When Silence Calls is now available in both paperback and Kindle on Amazon.com. Writing it with my brother has been a great adventure. Finding the right voice was a challenge. Ultimately, it is his story, told by him but extensively edited to make it flow and read easily. His is an inspiring story with a wide variety of experiences and emotions that everyone should relate to on some level.
I HAVE STARTED WRITING A NEW BOOK
Sometimes a writer doesn’t find a story, the story finds the writer. For years I have encouraged my brother to write down his story. His journey has been no less than amazing. No one could have predicted the course of his life, nor the impact he would have on thousands of deaf children.
G. Dennis Drake is the founder and director of the International Deaf Education Association (IDEA). How he got there is a fascinating tale, and I have been challenged to capture it on paper. This is no small task for me, but I am a willing laborer. With input from Dennis and family, combined with a lot of research, I hope to present his incredible adventure in the pages of a new book.
With barely three chapters under my belt, I’m sure many months will pass before its completion. I’ll keep you posted on my progress.
I got about halfway through my first fiction novel and put it aside. Not that it’s a bad novel, I just don’t know if I am a novel writer. In fact, those who have previewed it say that it is an intriguing story. Somehow, though, I feel like I’m cheating. I’m best known for my memoirs and stories based on real-life events. Making everything up as I go is a bit unsettling for me.
I love flying or driving with a GPS. No worries. I can see exactly where I am and where I am going. Still, in the air, I carry a paper sectional chart to track my course… just in case. The GPS seems too easy. That’s the way I feel about writing a novel. Too easy. Of course, that could also mean that my novel writing is a bit on the weak side.
So, for the time being, I think I will stick to short stories based on real life. They are fun to write, people seem to relate to them, and I know the beginning, middle, and end before I start. The challenge is in making the story come alive and entertaining.
I may eventually get back to the novel once I run out of interesting true-life adventures to write about. Time will tell.
When I decided to track down some of the airplanes that influenced my life, the biggest surprise was finding a little aerobatic airplane I had restored in the 1990’s hanging from the ceiling in a Burger King. After the initial impact of viewing internet pictures of my handiwork suspended peacefully above fast-food tables, I had to wonder how the little plane came to be caged. Numerous attempts at reaching the owner of the establishment and/or the airplane have so far been unsuccessful. In the meantime, while searching my files, I came across a story (Snap Rolls to Burgers) I had written shortly after completing the resurrection of the aerobatic bird.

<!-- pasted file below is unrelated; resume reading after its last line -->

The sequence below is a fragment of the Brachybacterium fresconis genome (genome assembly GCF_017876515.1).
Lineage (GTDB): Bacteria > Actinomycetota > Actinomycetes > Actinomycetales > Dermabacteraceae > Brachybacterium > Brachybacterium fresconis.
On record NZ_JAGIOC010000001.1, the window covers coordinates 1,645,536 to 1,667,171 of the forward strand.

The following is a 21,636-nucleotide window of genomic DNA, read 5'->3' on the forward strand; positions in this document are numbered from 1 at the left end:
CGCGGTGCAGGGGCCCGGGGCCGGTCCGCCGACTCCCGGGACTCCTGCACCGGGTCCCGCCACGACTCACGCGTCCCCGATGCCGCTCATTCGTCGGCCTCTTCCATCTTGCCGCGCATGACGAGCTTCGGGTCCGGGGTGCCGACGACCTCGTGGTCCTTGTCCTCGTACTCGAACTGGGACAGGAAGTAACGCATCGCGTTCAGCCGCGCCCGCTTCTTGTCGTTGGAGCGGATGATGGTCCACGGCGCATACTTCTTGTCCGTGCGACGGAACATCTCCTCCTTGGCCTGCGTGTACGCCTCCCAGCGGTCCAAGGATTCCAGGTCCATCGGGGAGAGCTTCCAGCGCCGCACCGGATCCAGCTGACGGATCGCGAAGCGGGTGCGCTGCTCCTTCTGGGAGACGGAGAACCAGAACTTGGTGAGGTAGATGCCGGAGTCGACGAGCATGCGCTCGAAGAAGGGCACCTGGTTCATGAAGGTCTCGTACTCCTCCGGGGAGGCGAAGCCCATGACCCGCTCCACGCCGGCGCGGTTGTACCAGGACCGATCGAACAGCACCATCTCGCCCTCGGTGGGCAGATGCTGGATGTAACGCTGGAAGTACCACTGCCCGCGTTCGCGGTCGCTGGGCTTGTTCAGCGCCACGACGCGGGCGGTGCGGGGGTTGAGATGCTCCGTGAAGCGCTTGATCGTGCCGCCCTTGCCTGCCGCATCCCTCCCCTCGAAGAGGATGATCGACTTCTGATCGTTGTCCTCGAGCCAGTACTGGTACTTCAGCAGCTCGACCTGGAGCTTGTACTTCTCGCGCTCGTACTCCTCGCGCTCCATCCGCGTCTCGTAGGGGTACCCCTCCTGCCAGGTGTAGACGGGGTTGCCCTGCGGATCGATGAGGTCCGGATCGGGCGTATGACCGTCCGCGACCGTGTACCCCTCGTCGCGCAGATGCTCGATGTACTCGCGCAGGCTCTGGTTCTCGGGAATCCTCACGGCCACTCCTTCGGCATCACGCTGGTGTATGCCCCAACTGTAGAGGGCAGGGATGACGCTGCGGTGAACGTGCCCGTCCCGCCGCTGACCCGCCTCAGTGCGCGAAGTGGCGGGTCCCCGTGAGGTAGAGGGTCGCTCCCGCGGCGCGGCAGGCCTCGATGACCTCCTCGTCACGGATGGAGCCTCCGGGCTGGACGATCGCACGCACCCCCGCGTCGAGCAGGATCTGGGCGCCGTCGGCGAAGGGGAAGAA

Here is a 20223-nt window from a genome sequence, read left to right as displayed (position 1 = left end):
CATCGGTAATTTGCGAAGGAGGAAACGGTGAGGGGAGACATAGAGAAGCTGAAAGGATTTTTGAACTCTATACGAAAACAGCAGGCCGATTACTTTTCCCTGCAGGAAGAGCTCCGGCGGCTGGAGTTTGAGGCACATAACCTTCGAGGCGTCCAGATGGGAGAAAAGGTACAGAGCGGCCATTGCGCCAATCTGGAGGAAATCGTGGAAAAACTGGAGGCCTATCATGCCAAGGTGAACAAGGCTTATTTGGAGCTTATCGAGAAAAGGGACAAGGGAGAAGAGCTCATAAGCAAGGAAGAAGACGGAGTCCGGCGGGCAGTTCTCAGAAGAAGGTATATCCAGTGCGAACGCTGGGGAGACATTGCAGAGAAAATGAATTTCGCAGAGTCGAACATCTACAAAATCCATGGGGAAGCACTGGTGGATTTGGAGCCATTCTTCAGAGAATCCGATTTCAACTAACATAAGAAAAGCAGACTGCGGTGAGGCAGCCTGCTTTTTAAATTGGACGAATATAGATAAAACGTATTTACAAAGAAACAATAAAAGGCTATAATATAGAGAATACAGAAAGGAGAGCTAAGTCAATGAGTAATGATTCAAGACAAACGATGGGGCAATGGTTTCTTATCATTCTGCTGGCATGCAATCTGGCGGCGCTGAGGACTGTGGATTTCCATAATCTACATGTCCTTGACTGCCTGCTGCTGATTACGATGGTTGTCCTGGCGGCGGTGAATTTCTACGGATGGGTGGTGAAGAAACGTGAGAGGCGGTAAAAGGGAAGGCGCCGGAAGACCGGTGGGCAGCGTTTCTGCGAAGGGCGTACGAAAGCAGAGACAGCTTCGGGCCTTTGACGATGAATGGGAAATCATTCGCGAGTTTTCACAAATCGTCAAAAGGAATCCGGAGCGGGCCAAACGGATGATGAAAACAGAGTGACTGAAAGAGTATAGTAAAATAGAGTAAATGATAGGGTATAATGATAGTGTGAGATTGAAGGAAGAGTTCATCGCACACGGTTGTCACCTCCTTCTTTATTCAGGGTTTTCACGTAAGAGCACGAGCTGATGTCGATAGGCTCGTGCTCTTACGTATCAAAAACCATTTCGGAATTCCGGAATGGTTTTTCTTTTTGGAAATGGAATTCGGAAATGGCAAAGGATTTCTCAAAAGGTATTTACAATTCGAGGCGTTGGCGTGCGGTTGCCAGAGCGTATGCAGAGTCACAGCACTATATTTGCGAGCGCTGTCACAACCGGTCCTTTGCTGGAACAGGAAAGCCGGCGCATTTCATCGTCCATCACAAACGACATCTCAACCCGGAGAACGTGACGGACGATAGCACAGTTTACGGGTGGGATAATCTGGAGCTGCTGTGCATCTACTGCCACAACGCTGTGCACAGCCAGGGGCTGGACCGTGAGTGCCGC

The truth is, I flew only one competition in N20DS even though I owned her for several years. We did a lot of playing and dancing in the wild blue yonder, but she had a bad habit of sharply dropping the right wing in a stall even if I wanted to spin to the left. I’d pull hard back on the stick, full left rudder and instead of entering a left-hand spin she would drop hard to the right and then flip over to the left. Once I got used to it, her erratic behavior didn’t bother me much, but it made the maneuver look ugly to the judges. As a result, I lost points and scored low. I figured out that the right-wing attach-points were slightly off and, instead of tearing things down to redo them, I learned to live with her small idiosyncrasies and avoid further competitions. I did, however, spend a lot of time competing with myself, trying to improve on my figures in the sky.
N20DS and I parted company in July of 1997. I never saw her again until she showed up on a Facebook page a few months ago. Now I have the urge to somehow rescue her from burger prison. I’m not sure if that is even possible given current circumstances, but the wheels in my head are spinning. Time will tell.
A full half-century has passed since I wore bell-bottom pants, paisley shirts, and a fringed leather jacket. To be honest, I was never quite that cool. I did own bell-bottoms and paisley shirts, yes—but, no fringed leather. A ragged old jeans jacket had to do. But that was in the early 70’s. In high school, I was caught between the doo-wop days and the Beatle cut, white socks, and penny-loafers.
Back in those days, college was the way to avoid the draft. The Vietnam War was raging somewhere in Asia, and nobody wanted to become a jungle-tramping, ground-pounder carrying an M-16 rifle. Of course, there was always Canada, but that was considered the coward’s way out.